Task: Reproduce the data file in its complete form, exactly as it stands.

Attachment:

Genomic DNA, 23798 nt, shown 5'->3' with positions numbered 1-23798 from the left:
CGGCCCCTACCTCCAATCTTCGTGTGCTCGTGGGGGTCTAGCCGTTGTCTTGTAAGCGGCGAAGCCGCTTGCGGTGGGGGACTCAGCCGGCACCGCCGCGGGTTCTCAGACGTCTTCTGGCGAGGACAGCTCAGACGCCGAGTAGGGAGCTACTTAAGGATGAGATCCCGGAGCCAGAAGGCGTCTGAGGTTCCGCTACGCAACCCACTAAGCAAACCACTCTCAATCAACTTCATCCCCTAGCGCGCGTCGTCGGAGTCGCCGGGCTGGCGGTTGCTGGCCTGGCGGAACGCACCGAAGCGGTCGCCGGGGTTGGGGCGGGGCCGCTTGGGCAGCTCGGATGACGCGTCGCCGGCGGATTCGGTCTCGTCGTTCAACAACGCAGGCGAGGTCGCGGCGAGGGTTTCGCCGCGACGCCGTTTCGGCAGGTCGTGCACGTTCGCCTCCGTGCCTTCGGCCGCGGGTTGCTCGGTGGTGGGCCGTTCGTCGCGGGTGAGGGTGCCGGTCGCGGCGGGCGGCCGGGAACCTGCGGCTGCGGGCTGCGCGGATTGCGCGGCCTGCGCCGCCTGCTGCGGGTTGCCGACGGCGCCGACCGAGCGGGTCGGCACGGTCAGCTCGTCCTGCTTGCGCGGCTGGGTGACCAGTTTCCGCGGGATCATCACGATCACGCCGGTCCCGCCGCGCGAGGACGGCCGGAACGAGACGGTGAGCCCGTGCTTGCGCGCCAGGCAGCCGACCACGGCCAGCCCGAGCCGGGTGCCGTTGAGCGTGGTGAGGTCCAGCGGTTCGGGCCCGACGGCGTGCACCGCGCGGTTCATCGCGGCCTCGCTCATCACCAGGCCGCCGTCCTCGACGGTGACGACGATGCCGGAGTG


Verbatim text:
Genomic DNA, 23798 nt, shown 5'->3' with positions numbered 1-23798 from the left:
CGGCCCCTACCTCCAATCTTCGTGTGCTCGTGGGGGTCTAGCCGTTGTCTTGTAAGCGGCGAAGCCGCTTGCGGTGGGGGACTCAGCCGGCACCGCCGCGGGTTCTCAGACGTCTTCTGGCGAGGACAGCTCAGACGCCGAGTAGGGAGCTACTTAAGGATGAGATCCCGGAGCCAGAAGGCGTCTGAGGTTCCGCTACGCAACCCACTAAGCAAACCACTCTCAATCAACTTCATCCCCTAGCGCGCGTCGTCGGAGTCGCCGGGCTGGCGGTTGCTGGCCTGGCGGAACGCACCGAAGCGGTCGCCGGGGTTGGGGCGGGGCCGCTTGGGCAGCTCGGATGACGCGTCGCCGGCGGATTCGGTCTCGTCGTTCAACAACGCAGGCGAGGTCGCGGCGAGGGTTTCGCCGCGACGCCGTTTCGGCAGGTCGTGCACGTTCGCCTCCGTGCCTTCGGCCGCGGGTTGCTCGGTGGTGGGCCGTTCGTCGCGGGTGAGGGTGCCGGTCGCGGCGGGCGGCCGGGAACCTGCGGCTGCGGGCTGCGCGGATTGCGCGGCCTGCGCCGCCTGCTGCGGGTTGCCGACGGCGCCGACCGAGCGGGTCGGCACGGTCAGCTCGTCCTGCTTGCGCGGCTGGGTGACCAGTTTCCGCGGGATCATCACGATCACGCCGGTCCCGCCGCGCGAGGACGGCCGGAACGAGACGGTGAGCCCGTGCTTGCGCGCCAGGCAGCCGACCACGGCCAGCCCGAGCCGGGTGCCGTTGAGCGTGGTGAGGTCCAGCGGTTCGGGCCCGACGGCGTGCACCGCGCGGTTCATCGCGGCCTCGCTCATCACCAGGCCGCCGTCCTCGACGGTGACGACGATGCCGGAGTG